Dunker, Statehouse Republicans and others have expressed outrage, saying the Labor Department should have either dropped Iowa’s derisive laws or taken a softer approach by issuing warnings to businesses instead of fines to lay. None of the objections help in the slightest.

Federal officials denied allegations that enforcement was selective or inconsistent. But even if that were the case, breaking rules is still breaking rules; this argument didn’t catch on when Connecticut’s Aaliyah Edwards illegally blocked Iowa’s Gabbie Marshall in the Final Four in April, and it doesn’t anymore. Among the people who are dismayed that President Joe Biden is enforcing labor laws, are there the same people who have been red-faced for months because Biden would not enforce immigration laws?

The state needs to clean up the mess he started. Cases involving much more egregious violations of child labor laws often end in settlements with less severe penalties than those now looming. Iowa human resources officials and the attorney general’s office must take the lead in negotiations with the Labor Department to ensure that Iowans who followed terrible advice are not left to fend for themselves further. If the fines really threaten to put anyone out of business, especially those without any history of employment law problems, a bailout would be in order.

Unfortunately, it looks like Iowa will dig in its heels instead. Reynolds on Friday announced a news conference for Monday in North Liberty about “excessive penalties against Iowa businesses that employ teenagers.”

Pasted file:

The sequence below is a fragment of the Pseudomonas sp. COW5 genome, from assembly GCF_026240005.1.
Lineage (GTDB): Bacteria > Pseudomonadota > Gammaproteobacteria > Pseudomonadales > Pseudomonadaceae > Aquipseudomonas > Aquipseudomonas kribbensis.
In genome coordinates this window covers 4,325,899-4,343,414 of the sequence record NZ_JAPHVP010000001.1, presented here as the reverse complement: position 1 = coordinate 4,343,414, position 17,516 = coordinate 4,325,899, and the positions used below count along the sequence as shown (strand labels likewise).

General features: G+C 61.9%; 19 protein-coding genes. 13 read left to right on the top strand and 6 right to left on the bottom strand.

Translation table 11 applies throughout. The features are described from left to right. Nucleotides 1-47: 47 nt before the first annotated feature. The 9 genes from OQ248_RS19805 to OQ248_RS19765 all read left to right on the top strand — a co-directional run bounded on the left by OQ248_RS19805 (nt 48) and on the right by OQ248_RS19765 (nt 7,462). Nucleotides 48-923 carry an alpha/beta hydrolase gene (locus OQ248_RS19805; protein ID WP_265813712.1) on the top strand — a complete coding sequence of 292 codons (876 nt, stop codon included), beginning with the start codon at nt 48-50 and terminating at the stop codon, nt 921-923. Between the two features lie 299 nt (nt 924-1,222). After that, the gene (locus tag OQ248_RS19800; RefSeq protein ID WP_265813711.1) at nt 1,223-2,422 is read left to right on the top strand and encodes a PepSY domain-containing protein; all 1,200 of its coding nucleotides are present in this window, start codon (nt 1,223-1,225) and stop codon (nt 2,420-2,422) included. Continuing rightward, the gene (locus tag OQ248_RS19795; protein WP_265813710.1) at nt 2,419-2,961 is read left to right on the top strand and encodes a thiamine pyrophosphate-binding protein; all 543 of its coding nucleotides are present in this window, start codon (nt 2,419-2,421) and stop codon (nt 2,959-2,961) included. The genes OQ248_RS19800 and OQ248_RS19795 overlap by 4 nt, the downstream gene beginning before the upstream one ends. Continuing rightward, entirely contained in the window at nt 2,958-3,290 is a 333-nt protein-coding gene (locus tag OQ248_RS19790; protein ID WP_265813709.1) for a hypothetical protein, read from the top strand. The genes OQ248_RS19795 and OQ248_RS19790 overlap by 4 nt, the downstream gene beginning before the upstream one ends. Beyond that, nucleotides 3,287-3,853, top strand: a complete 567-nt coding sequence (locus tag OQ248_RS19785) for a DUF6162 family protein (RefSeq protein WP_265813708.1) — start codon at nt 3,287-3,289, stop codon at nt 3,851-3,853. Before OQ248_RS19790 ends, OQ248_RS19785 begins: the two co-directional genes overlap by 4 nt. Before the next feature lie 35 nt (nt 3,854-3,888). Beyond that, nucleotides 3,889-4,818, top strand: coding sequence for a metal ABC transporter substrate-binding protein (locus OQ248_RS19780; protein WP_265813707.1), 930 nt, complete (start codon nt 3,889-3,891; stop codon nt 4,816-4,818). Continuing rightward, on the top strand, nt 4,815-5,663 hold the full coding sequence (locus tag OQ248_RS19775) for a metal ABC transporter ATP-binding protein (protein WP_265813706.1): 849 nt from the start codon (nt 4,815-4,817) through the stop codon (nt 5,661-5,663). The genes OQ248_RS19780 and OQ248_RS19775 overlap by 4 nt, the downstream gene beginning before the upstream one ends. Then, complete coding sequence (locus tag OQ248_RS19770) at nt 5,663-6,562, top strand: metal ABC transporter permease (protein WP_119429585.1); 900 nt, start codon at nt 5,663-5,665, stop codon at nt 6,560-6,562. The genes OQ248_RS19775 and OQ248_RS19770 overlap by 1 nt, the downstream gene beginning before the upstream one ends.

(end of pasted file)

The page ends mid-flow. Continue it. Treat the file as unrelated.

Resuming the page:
See also  Thousands attend the 53rd Chicago Pride Parade to celebrate the last day of Pride Month

The Iowa law for teens is not only illegal, but it also does not provide adequate childhood and education protections

There is room for well-intentioned disagreement about whether federal protections are actually too strict. Supporters of the Iowa law make a valid point that school-sponsored extracurricular activities keep students out much later than 7 or even 9 p.m. But the reasons for putting some brakes on the work of younger teens are more compelling. Research often links sleep deprivation to teens’ academic, social, and mental health problems. In the case of families who are in such a precarious situation that a child’s earning potential is vital to their well-being, Iowa would be better off supporting those families more directly. Children should have a childhood.

Of course, it should have gone without saying that the policy debate has nothing to do with whether companies are required to observe federal protections for 14- and 15-year-olds. Lawmakers, trade group leaders, and executives who kept teenagers on the clock all grossly misjudged how this would play out, from proposal to implementation. They have only themselves to blame.

Lucas Grundmeier, on behalf of the editorial staff of the Register

READ FURTHER: The restaurant lobby in Iowa plays stupid games and wins stupid prizes

READ FURTHER: From 1946: “Why Child Labor Laws?”

This editorial is the opinion of the Des Moines Register editorial board: Carol Hunter, editor-in-chief; Lucas Grundmeier, opinion editor; and Richard Doak and Rox Laird, members of the editorial board.

Want more opinions? Read other perspectives with our free newsletter, follow us on Facebook or visit us at DesMoinesRegister.com/opinion. Respond to each opinion by submitting a letter to the editor at DesMoinesRegister.com/letters.

This article originally appeared in the Des Moines Register: Iowa Lawmakers Made a Mess of Child Labor Law; they have to clean it up

- Advertisement -
RELATED ARTICLES

LEAVE A REPLY

Please enter your comment!
Please enter your name here

Most Popular

Recent Comments